Wisdom teeth in the upper jaw are often more or less connected to the sinuses. This creates a connection between the tooth and the sinuses, which can be a danger.
Maxillary sinusitis is a sinus infection caused by a dental problem. Thus, an infected tooth can contaminate, by ricochet, the sinuses. This is also a reason to remove wisdom teeth.
Although in the case of the sinuses, their removal can cause some problems.
V. Other Questions About the Appropriateness of Removing Wisdom Teeth
1. Why Do We Have Wisdom Teeth?
Because we are a constantly evolving species, we keep remnants of our ancestors. Wisdom teeth are one of them.
We have wisdom teeth from our past, from a time when we needed them to eat stronger foods than we eat today.
This is why many people have no use for wisdom teeth in our time.
2. Does Everyone Have Wisdom Teeth?
Wisdom teeth normally grow from the age of 18. But sometimes they come out much later, even in their 30s.
Not everyone gets wisdom teeth. Some people can go a long time without growing any wisdom teeth.
Some experts attribute this to the evolution of the species.
3. What Problems Can Occur After Wisdom Teeth Removal?
Wisdom teeth removal is still a surgical procedure. As with all surgical procedures, there are certain risks involved.
One of the first problems is an infection, which can occur after any tooth extraction. But normally, a good follow-up allows for avoiding this type of problem.
In the specific case of wisdom teeth, their extraction may involve a concern for the sinuses. Sinus communication is one of the possible side effects of wisdom tooth extraction when the tooth is close to the sinuses. Even though it is usually temporary, having a wisdom tooth removed can cause you to develop sinusitis.
Removing a wisdom tooth can also damage the tooth next to it. The second molar may be fractured or its crown is broken.
4. Can Your Wisdom Teeth Fall Out Naturally?
Wisdom teeth are permanent teeth, and unlike baby teeth, they do not fall out naturally. If your wisdom teeth are moving then there must be a cause, such as trauma or a dental problem.
This can be due to tooth decay or periodontal disease. Your wisdom teeth can also be weakened if you have dental crowding and if they are pressed against other teeth.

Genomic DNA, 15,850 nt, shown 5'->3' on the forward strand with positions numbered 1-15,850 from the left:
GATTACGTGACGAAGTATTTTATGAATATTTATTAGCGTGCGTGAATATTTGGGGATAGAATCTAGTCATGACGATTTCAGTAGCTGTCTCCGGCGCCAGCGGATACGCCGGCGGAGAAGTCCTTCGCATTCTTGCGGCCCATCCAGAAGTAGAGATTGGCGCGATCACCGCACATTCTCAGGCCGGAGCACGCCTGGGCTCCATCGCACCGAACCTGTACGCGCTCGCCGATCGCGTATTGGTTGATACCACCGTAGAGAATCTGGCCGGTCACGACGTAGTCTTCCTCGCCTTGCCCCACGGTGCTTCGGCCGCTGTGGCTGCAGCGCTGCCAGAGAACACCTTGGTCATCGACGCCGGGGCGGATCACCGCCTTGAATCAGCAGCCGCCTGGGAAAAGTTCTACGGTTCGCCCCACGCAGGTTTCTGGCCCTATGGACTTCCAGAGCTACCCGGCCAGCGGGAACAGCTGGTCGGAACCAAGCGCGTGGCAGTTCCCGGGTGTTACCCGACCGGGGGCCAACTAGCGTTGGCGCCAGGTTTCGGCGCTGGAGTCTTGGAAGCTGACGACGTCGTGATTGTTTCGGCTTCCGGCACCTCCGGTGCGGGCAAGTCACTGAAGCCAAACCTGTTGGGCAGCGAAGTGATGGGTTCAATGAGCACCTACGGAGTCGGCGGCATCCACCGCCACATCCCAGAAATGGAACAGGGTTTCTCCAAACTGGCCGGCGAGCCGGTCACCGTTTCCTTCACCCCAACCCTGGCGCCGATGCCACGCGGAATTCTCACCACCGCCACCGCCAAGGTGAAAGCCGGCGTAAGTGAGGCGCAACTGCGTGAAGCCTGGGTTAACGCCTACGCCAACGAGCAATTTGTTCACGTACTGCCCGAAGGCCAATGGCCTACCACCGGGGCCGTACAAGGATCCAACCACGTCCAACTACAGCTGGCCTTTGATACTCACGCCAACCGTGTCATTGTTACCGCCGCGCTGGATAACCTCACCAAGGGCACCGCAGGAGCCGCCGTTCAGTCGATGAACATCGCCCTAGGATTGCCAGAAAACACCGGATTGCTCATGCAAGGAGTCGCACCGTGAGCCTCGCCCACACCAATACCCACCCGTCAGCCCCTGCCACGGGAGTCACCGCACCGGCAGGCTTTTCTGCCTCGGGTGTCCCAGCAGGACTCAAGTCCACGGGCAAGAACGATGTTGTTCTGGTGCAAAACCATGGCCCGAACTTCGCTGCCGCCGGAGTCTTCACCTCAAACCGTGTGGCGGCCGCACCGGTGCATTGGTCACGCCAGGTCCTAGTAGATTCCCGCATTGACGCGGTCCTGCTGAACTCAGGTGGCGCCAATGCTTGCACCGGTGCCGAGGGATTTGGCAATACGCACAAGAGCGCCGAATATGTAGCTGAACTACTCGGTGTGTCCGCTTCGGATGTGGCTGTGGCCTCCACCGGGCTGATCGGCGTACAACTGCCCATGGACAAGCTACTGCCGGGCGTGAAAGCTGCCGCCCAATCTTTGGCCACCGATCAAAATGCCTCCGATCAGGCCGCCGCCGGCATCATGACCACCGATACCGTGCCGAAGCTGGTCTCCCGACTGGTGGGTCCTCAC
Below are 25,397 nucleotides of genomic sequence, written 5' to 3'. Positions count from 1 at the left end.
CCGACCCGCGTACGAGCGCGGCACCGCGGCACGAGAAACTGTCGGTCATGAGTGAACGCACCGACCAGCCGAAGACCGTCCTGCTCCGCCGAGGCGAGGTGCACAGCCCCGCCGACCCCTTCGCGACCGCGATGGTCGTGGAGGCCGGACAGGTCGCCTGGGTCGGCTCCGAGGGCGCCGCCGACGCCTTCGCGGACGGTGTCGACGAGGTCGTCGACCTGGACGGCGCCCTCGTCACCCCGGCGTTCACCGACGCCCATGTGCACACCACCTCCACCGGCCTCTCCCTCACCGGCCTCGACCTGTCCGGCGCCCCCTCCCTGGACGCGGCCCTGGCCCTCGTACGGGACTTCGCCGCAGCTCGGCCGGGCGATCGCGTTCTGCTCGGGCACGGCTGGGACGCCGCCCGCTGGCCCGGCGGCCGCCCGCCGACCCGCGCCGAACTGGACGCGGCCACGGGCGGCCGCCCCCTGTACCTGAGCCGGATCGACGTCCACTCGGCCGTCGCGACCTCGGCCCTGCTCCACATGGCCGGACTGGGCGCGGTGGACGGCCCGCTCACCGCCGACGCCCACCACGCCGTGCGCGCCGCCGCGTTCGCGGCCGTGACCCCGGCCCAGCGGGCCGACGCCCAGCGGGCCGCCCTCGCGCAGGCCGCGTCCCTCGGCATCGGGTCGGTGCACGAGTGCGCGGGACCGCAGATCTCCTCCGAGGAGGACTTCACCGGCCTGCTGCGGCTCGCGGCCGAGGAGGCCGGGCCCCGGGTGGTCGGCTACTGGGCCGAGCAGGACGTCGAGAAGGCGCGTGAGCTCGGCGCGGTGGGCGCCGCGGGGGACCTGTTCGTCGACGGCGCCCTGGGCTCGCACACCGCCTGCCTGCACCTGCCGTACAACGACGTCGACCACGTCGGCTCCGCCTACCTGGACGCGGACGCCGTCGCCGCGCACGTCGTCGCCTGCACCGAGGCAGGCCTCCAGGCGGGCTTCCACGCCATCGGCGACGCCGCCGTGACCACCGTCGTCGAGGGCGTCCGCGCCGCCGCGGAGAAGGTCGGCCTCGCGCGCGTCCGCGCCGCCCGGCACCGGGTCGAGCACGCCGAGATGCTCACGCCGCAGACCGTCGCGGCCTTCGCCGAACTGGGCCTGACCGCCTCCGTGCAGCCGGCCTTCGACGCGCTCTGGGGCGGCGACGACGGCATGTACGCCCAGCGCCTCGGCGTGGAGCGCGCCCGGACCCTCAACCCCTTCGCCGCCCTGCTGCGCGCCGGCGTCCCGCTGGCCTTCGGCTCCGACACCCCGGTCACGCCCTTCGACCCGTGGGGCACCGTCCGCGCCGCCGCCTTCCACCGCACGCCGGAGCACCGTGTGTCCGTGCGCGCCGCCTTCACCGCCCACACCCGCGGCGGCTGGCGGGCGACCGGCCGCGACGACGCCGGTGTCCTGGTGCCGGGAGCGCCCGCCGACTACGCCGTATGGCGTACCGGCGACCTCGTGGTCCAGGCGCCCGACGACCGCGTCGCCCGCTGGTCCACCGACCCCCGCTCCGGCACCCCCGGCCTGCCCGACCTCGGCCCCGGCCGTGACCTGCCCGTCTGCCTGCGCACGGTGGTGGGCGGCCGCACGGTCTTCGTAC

5. Gum Disease Could Be Caused by Bacteria Forming Among Wisdom Teeth?
With semi-included or impacted wisdom teeth, bacteria can form, and over time damage the gums.
These include diseases such as pericoronitis, which is an inflammation around a tooth crown, or cellulitis.
The latter is a bacterial spread in the soft tissues of the face.
6. Do they break your jaw to remove wisdom teeth?
It is not necessary to break the jaw to remove wisdom teeth. It is an operation that is done under local anesthesia.
An incision is first made at the gum line, and the bone around the tooth in question is broken away so that the tooth can be removed.
This is not a long operation, rarely lasting more than 45 minutes. It just requires a few days of recovery.
7. Wisdom teeth removal impact on the brain?
When done properly, wisdom teeth removal is safe for the brain. But if an infection occurs afterward, it is not just the tooth that is at risk.
In rare cases, the tooth infection can spread to the brain and cause a serious infection, such as a brain abscess.
8. Disadvantages of removing wisdom teeth?
Wisdom teeth removal is a surgical procedure. Therefore, there are legitimate risks and disadvantages to wisdom teeth removal.
These disadvantages are of different types. First of all, the cost of this operation, and secondly, the health risks, such as infection.
It is for these reasons that some people advise not to extract wisdom teeth if they have come out normally.
9. Can you die from not getting your wisdom teeth out?
An infection can still be fatal if not treated properly. If your wisdom tooth is infected and you don’t get it treated, an infection can spread over time and put you at risk of death. But wisdom teeth in themselves are not life-threatening.